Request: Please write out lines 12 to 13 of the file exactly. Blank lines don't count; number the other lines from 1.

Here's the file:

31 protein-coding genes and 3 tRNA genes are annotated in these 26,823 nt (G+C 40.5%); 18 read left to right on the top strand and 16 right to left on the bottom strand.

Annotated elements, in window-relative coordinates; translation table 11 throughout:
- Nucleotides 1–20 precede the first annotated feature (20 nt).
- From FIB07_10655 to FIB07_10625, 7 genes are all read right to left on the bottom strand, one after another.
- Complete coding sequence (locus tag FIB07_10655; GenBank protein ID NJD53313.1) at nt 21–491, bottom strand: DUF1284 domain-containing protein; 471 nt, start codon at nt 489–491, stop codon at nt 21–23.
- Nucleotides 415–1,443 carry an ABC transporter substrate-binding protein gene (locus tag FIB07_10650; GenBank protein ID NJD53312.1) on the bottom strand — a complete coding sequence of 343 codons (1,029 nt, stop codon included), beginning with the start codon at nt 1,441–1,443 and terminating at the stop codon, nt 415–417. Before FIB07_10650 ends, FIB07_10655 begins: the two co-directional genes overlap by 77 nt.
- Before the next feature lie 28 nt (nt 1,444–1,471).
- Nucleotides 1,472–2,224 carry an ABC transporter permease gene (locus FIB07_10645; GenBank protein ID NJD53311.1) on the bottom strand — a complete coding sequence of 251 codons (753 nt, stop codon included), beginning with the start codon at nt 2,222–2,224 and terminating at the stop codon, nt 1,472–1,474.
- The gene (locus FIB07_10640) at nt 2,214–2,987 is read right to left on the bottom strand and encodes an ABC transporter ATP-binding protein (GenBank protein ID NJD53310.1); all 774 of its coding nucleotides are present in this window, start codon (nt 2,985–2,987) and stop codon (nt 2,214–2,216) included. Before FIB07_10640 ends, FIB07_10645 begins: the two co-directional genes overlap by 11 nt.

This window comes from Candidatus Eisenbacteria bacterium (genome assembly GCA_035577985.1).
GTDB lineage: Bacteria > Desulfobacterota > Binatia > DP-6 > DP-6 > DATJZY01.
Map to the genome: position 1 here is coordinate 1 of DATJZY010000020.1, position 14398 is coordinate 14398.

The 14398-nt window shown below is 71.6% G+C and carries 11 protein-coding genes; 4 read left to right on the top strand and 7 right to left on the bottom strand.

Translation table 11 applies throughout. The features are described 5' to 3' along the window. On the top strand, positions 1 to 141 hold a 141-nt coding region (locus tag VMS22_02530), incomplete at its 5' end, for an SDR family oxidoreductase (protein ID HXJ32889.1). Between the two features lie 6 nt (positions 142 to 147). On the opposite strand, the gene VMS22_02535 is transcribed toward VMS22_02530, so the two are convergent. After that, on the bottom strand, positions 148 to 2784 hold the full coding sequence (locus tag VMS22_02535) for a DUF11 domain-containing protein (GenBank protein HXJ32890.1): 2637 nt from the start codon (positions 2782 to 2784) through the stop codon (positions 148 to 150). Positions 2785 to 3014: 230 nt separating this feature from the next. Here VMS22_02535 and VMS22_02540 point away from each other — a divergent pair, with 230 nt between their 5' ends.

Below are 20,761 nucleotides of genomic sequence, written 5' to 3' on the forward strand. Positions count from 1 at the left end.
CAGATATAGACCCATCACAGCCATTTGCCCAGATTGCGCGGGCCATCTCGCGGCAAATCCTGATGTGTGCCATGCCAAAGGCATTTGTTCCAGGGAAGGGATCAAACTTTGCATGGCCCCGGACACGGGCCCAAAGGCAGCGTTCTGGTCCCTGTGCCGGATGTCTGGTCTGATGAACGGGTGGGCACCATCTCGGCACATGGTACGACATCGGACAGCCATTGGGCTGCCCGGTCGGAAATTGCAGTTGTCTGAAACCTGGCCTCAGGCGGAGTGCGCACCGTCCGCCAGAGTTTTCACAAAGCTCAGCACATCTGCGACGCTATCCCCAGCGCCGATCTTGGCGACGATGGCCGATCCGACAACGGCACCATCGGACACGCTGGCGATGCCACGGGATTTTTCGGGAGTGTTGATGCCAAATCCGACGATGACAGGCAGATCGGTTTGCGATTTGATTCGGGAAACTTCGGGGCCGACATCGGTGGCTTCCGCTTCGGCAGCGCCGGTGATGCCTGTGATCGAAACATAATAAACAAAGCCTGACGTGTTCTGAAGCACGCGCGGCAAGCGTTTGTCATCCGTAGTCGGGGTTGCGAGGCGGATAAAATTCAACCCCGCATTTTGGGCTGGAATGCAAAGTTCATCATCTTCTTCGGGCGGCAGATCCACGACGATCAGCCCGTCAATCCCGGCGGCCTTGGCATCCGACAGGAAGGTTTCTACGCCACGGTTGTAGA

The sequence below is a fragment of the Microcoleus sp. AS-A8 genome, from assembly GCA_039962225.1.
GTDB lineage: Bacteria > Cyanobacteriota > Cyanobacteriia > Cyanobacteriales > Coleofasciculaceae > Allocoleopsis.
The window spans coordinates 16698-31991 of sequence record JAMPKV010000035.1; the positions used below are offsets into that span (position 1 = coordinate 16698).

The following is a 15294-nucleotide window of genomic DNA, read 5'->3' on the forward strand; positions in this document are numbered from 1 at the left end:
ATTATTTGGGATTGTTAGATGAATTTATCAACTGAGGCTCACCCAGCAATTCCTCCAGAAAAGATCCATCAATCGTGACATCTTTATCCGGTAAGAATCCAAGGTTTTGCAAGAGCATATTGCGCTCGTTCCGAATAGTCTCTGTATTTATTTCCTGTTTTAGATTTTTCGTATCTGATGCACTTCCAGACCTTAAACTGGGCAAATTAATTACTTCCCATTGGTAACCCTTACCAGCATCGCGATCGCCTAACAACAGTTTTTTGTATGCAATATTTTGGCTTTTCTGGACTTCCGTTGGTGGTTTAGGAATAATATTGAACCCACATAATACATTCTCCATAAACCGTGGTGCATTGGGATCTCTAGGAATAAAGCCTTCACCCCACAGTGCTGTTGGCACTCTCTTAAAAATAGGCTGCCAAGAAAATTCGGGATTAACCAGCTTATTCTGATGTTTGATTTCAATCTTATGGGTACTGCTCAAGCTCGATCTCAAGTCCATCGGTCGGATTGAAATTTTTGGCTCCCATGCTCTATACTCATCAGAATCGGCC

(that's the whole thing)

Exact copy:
Map to the genome: position 1 here is coordinate 1 of DATJZY010000020.1, position 14398 is coordinate 14398.

The 14398-nt window shown below is 71.6% G+C and carries 11 protein-coding genes; 4 read left to right on the top strand and 7 right to left on the bottom strand.